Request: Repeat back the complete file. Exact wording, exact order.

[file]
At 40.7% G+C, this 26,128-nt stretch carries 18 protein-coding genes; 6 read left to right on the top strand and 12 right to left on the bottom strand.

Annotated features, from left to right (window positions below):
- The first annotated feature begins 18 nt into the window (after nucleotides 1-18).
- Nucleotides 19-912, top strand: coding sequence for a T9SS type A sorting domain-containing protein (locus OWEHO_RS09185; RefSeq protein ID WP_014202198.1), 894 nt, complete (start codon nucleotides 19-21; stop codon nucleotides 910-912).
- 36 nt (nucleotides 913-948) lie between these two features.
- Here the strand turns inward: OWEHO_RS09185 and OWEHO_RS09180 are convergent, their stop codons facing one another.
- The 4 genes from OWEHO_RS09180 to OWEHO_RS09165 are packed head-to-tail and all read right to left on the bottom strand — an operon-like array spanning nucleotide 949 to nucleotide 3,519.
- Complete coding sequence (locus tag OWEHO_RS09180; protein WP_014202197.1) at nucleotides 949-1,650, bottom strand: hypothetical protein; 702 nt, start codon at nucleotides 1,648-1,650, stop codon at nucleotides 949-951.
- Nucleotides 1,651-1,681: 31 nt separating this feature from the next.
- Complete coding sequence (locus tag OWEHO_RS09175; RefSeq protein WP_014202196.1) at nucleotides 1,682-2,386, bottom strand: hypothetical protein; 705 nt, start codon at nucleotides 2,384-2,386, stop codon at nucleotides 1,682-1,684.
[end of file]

At 40.7% G+C, this 26,128-nt stretch carries 18 protein-coding genes; 6 read left to right on the top strand and 12 right to left on the bottom strand.

Annotated features, from left to right (window positions below):
- The first annotated feature begins 18 nt into the window (after nucleotides 1-18).
- Nucleotides 19-912, top strand: coding sequence for a T9SS type A sorting domain-containing protein (locus OWEHO_RS09185; RefSeq protein ID WP_014202198.1), 894 nt, complete (start codon nucleotides 19-21; stop codon nucleotides 910-912).
- 36 nt (nucleotides 913-948) lie between these two features.
- Here the strand turns inward: OWEHO_RS09185 and OWEHO_RS09180 are convergent, their stop codons facing one another.
- The 4 genes from OWEHO_RS09180 to OWEHO_RS09165 are packed head-to-tail and all read right to left on the bottom strand — an operon-like array spanning nucleotide 949 to nucleotide 3,519.
- Complete coding sequence (locus tag OWEHO_RS09180; protein WP_014202197.1) at nucleotides 949-1,650, bottom strand: hypothetical protein; 702 nt, start codon at nucleotides 1,648-1,650, stop codon at nucleotides 949-951.
- Nucleotides 1,651-1,681: 31 nt separating this feature from the next.
- Complete coding sequence (locus tag OWEHO_RS09175; RefSeq protein WP_014202196.1) at nucleotides 1,682-2,386, bottom strand: hypothetical protein; 705 nt, start codon at nucleotides 2,384-2,386, stop codon at nucleotides 1,682-1,684.